A future for bees
Orchards and plantations are a common sight in Tamil Nadu, India, and agriculture is critical to the region’s economy. Around 45% of the 67 million people there make their living from farming. Economically important and nutritious fruit crops include mango and moringa, the "horseradish tree", the seeds and pods of which are eaten as vegetables or used in traditional medicines. But despite the critical part they play, very little is known about the insects which pollinate them. Enhancing pollinators and pollination "services" could improve farmers’ yields and profits, providing an opportunity to raise economic prosperity in the region.
Ecologist Dr Deepa Senapathi and colleagues at Reading have long been involved in science to optimise pollination ‘services’ by bees and other pollinating insects to help European farmers grow bigger and better apple and pear crops. Now the team is working with Indian partners MS Swaminathan Research Foundation and Reddiachatram Seed Growers’ Association to translate these research findings into Indian crop production systems for mango and moringa in Tamil Nadu.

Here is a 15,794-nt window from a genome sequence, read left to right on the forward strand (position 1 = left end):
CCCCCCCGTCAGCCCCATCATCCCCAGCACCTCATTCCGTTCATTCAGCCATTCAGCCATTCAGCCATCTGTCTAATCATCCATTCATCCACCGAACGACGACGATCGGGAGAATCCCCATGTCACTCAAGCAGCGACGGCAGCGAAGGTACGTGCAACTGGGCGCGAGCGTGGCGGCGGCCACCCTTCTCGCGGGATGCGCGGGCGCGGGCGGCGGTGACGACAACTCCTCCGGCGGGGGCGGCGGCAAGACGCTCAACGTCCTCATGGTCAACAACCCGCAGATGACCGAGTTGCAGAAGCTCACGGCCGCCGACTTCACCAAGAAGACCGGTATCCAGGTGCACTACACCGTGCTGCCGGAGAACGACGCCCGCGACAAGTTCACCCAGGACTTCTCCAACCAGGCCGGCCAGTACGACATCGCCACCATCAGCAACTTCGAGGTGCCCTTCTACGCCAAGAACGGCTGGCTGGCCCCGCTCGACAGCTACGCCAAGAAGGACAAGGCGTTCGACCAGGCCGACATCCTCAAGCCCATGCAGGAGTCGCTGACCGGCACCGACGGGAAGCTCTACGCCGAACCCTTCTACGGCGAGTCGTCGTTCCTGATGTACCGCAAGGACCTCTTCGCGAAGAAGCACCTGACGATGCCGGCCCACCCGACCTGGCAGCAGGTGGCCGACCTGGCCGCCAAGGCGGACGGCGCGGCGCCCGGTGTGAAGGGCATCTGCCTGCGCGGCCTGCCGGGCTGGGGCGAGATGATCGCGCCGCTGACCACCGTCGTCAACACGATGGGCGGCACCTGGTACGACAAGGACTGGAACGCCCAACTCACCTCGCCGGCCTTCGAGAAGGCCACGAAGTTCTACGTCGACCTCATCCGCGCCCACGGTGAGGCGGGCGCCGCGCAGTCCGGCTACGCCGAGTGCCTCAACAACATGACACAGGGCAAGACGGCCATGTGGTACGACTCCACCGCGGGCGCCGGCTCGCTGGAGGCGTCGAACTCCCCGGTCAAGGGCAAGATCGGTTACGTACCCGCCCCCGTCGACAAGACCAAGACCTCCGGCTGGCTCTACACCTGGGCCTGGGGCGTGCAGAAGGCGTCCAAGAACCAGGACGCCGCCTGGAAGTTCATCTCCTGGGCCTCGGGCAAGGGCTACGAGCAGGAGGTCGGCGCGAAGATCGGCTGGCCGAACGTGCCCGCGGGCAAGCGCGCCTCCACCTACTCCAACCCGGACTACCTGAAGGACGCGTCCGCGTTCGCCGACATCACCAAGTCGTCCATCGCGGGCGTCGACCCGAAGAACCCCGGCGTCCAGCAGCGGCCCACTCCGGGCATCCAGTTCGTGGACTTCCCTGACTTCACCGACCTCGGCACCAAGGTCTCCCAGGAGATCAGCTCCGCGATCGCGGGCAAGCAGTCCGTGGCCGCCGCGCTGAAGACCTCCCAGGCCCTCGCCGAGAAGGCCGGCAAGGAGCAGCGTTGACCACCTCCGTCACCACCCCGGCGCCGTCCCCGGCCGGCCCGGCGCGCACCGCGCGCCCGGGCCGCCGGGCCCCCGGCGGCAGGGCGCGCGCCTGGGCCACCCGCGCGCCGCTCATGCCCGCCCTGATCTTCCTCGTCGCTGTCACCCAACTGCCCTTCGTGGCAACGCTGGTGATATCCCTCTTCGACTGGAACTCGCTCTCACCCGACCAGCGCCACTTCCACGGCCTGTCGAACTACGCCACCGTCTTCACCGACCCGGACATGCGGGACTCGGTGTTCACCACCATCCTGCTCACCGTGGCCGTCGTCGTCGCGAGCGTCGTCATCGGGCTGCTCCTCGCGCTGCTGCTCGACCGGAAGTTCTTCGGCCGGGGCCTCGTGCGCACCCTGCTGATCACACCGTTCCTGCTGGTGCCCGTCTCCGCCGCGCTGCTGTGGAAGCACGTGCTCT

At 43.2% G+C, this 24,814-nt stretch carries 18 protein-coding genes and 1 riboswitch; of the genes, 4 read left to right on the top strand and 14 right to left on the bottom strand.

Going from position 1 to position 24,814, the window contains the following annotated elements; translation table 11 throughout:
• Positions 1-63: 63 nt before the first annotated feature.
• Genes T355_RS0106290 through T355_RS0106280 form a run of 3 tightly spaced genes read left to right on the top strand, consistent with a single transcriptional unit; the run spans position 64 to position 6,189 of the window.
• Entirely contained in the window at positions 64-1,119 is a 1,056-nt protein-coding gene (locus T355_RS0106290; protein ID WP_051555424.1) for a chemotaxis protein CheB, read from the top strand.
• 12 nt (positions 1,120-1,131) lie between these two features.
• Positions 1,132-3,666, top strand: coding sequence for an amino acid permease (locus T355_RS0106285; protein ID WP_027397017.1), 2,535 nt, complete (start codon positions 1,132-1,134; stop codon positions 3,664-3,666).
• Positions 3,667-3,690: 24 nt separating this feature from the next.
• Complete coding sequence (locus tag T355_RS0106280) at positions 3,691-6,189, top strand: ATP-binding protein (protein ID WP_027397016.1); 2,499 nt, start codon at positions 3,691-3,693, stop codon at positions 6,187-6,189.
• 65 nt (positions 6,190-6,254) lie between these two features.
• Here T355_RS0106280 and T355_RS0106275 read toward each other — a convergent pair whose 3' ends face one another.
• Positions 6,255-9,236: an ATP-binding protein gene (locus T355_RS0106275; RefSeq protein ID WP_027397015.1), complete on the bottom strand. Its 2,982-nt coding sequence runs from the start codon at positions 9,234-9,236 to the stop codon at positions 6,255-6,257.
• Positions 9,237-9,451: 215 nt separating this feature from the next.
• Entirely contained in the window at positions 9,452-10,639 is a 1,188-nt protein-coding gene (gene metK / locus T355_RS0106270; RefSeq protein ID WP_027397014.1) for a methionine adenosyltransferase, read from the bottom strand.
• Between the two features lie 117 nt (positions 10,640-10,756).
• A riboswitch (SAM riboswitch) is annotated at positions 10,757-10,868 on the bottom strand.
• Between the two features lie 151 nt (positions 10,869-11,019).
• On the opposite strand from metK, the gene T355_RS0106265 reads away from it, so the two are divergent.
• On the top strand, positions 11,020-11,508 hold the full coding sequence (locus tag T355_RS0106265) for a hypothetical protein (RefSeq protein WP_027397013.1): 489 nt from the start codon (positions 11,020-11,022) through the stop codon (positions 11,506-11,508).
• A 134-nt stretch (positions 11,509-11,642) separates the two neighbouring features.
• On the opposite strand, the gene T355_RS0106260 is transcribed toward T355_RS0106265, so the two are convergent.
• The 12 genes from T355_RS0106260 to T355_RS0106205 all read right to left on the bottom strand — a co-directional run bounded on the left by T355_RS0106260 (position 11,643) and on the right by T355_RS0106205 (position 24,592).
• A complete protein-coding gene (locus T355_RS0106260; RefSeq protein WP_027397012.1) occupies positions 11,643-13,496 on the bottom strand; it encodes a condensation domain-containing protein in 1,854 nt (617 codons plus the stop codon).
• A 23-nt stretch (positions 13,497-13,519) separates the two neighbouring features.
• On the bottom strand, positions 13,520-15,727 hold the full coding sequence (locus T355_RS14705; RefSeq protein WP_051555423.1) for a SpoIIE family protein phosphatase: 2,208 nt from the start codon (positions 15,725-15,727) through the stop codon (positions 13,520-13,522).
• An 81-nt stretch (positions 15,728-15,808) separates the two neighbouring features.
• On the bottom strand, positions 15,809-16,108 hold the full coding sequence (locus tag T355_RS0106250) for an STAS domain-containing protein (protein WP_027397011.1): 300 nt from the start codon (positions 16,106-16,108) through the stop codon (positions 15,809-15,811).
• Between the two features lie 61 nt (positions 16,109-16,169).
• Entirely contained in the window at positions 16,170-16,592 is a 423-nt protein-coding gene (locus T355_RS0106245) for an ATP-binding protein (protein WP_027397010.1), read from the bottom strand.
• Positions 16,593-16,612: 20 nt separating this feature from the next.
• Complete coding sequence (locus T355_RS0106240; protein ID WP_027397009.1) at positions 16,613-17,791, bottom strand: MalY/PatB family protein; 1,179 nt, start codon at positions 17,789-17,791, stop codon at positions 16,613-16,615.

By planting insect-friendly flowers and secondary crops in orchards and plantations, the research team expects to boost the number and variety of wild pollinating insects. The flowers also provide homes for beneficial predatory insects which keep in check crop-destroying pests such as termites or caterpillars. Furthermore, the flowers can be sold (providing farmers with a valuable source of income) fed to cattle as a supplement to their diet, or even used as food for the farmers’ families.
Local farmers in Tamil Nadu, both men and women, will be fully involved in the project’s design and concept, ensuring that it is fit for purpose and therefore more likely to be taken up in the long term. With the help of the project partners, these sustainable farming practices and research-informed knowledge can be taught by one farmer to others at village knowledge centres, workshops and demonstration days.
Starting in July 2020, the research will form the basis of a "road map" for scaling up the project to other crops across India and in other low-income countries.